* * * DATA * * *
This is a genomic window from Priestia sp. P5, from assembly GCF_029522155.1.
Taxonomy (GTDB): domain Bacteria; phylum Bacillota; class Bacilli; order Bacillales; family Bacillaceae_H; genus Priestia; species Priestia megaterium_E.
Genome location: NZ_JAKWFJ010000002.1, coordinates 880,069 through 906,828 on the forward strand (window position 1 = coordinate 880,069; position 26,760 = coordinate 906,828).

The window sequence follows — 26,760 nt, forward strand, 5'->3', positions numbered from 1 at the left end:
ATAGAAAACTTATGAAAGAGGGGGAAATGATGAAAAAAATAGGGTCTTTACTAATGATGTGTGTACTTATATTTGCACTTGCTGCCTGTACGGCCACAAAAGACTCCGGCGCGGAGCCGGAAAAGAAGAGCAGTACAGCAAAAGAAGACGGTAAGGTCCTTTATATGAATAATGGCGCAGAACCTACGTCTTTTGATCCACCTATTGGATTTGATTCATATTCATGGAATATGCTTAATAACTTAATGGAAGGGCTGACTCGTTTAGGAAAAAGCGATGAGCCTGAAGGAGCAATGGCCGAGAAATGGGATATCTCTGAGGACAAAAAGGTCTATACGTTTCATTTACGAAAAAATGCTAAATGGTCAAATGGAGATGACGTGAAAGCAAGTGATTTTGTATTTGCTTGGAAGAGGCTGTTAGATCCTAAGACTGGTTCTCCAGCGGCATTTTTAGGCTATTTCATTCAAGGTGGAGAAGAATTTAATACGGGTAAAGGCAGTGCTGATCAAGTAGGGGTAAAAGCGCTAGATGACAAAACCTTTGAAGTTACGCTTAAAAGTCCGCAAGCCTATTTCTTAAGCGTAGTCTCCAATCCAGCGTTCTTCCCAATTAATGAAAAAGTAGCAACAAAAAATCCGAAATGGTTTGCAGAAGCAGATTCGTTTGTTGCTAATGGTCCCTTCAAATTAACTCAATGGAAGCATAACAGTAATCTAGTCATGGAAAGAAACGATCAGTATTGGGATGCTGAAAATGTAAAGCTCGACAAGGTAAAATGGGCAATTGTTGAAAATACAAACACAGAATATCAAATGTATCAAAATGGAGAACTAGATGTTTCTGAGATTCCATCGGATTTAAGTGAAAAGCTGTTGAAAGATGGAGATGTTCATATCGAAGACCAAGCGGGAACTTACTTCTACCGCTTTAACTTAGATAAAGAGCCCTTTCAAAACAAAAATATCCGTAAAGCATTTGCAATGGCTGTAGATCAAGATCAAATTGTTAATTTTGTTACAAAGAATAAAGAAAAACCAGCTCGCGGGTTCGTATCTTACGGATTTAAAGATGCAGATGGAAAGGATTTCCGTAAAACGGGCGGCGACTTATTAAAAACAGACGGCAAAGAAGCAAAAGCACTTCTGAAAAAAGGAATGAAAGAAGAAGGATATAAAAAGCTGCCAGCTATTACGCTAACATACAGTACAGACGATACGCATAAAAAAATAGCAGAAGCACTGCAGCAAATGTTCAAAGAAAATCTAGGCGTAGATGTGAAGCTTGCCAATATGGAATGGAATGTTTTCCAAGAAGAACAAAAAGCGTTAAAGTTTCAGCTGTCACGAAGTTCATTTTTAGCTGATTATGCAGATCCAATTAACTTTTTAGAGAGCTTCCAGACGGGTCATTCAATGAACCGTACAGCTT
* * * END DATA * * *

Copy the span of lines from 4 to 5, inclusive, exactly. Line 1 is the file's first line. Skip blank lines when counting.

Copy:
The window sequence follows — 26,760 nt, forward strand, 5'->3', positions numbered from 1 at the left end:
ATAGAAAACTTATGAAAGAGGGGGAAATGATGAAAAAAATAGGGTCTTTACTAATGATGTGTGTACTTATATTTGCACTTGCTGCCTGTACGGCCACAAAAGACTCCGGCGCGGAGCCGGAAAAGAAGAGCAGTACAGCAAAAGAAGACGGTAAGGTCCTTTATATGAATAATGGCGCAGAACCTACGTCTTTTGATCCACCTATTGGATTTGATTCATATTCATGGAATATGCTTAATAACTTAATGGAAGGGCTGACTCGTTTAGGAAAAAGCGATGAGCCTGAAGGAGCAATGGCCGAGAAATGGGATATCTCTGAGGACAAAAAGGTCTATACGTTTCATTTACGAAAAAATGCTAAATGGTCAAATGGAGATGACGTGAAAGCAAGTGATTTTGTATTTGCTTGGAAGAGGCTGTTAGATCCTAAGACTGGTTCTCCAGCGGCATTTTTAGGCTATTTCATTCAAGGTGGAGAAGAATTTAATACGGGTAAAGGCAGTGCTGATCAAGTAGGGGTAAAAGCGCTAGATGACAAAACCTTTGAAGTTACGCTTAAAAGTCCGCAAGCCTATTTCTTAAGCGTAGTCTCCAATCCAGCGTTCTTCCCAATTAATGAAAAAGTAGCAACAAAAAATCCGAAATGGTTTGCAGAAGCAGATTCGTTTGTTGCTAATGGTCCCTTCAAATTAACTCAATGGAAGCATAACAGTAATCTAGTCATGGAAAGAAACGATCAGTATTGGGATGCTGAAAATGTAAAGCTCGACAAGGTAAAATGGGCAATTGTTGAAAATACAAACACAGAATATCAAATGTATCAAAATGGAGAACTAGATGTTTCTGAGATTCCATCGGATTTAAGTGAAAAGCTGTTGAAAGATGGAGATGTTCATATCGAAGACCAAGCGGGAACTTACTTCTACCGCTTTAACTTAGATAAAGAGCCCTTTCAAAACAAAAATATCCGTAAAGCATTTGCAATGGCTGTAGATCAAGATCAAATTGTTAATTTTGTTACAAAGAATAAAGAAAAACCAGCTCGCGGGTTCGTATCTTACGGATTTAAAGATGCAGATGGAAAGGATTTCCGTAAAACGGGCGGCGACTTATTAAAAACAGACGGCAAAGAAGCAAAAGCACTTCTGAAAAAAGGAATGAAAGAAGAAGGATATAAAAAGCTGCCAGCTATTACGCTAACATACAGTACAGACGATACGCATAAAAAAATAGCAGAAGCACTGCAGCAAATGTTCAAAGAAAATCTAGGCGTAGATGTGAAGCTTGCCAATATGGAATGGAATGTTTTCCAAGAAGAACAAAAAGCGTTAAAGTTTCAGCTGTCACGAAGTTCATTTTTAGCTGATTATGCAGATCCAATTAACTTTTTAGAGAGCTTCCAGACGGGTCATTCAATGAACCGTACAGCTT